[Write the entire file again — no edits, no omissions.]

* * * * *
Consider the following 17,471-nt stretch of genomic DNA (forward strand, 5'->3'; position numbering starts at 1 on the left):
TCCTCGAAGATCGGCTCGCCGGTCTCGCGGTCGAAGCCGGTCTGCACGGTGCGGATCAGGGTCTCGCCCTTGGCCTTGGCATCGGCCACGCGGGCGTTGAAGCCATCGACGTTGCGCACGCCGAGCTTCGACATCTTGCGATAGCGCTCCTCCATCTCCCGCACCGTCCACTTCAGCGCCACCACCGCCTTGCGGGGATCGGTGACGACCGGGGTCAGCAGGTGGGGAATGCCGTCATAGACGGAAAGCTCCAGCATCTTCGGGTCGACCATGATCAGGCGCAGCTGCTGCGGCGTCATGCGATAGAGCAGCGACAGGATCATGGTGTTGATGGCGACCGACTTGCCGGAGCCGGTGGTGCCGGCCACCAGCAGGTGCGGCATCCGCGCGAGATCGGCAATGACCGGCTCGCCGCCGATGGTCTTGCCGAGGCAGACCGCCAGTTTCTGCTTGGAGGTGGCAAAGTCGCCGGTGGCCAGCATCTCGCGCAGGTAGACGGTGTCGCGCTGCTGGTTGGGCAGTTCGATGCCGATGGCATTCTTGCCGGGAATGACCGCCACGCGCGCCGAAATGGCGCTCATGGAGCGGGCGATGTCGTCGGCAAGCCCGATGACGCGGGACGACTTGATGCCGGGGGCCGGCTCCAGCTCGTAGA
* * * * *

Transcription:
Consider the following 17,471-nt stretch of genomic DNA (forward strand, 5'->3'; position numbering starts at 1 on the left):
TCCTCGAAGATCGGCTCGCCGGTCTCGCGGTCGAAGCCGGTCTGCACGGTGCGGATCAGGGTCTCGCCCTTGGCCTTGGCATCGGCCACGCGGGCGTTGAAGCCATCGACGTTGCGCACGCCGAGCTTCGACATCTTGCGATAGCGCTCCTCCATCTCCCGCACCGTCCACTTCAGCGCCACCACCGCCTTGCGGGGATCGGTGACGACCGGGGTCAGCAGGTGGGGAATGCCGTCATAGACGGAAAGCTCCAGCATCTTCGGGTCGACCATGATCAGGCGCAGCTGCTGCGGCGTCATGCGATAGAGCAGCGACAGGATCATGGTGTTGATGGCGACCGACTTGCCGGAGCCGGTGGTGCCGGCCACCAGCAGGTGCGGCATCCGCGCGAGATCGGCAATGACCGGCTCGCCGCCGATGGTCTTGCCGAGGCAGACCGCCAGTTTCTGCTTGGAGGTGGCAAAGTCGCCGGTGGCCAGCATCTCGCGCAGGTAGACGGTGTCGCGCTGCTGGTTGGGCAGTTCGATGCCGATGGCATTCTTGCCGGGAATGACCGCCACGCGCGCCGAAATGGCGCTCATGGAGCGGGCGATGTCGTCGGCAAGCCCGATGACGCGGGACGACTTGATGCCGGGGGCCGGCTCCAGCTCGTAGA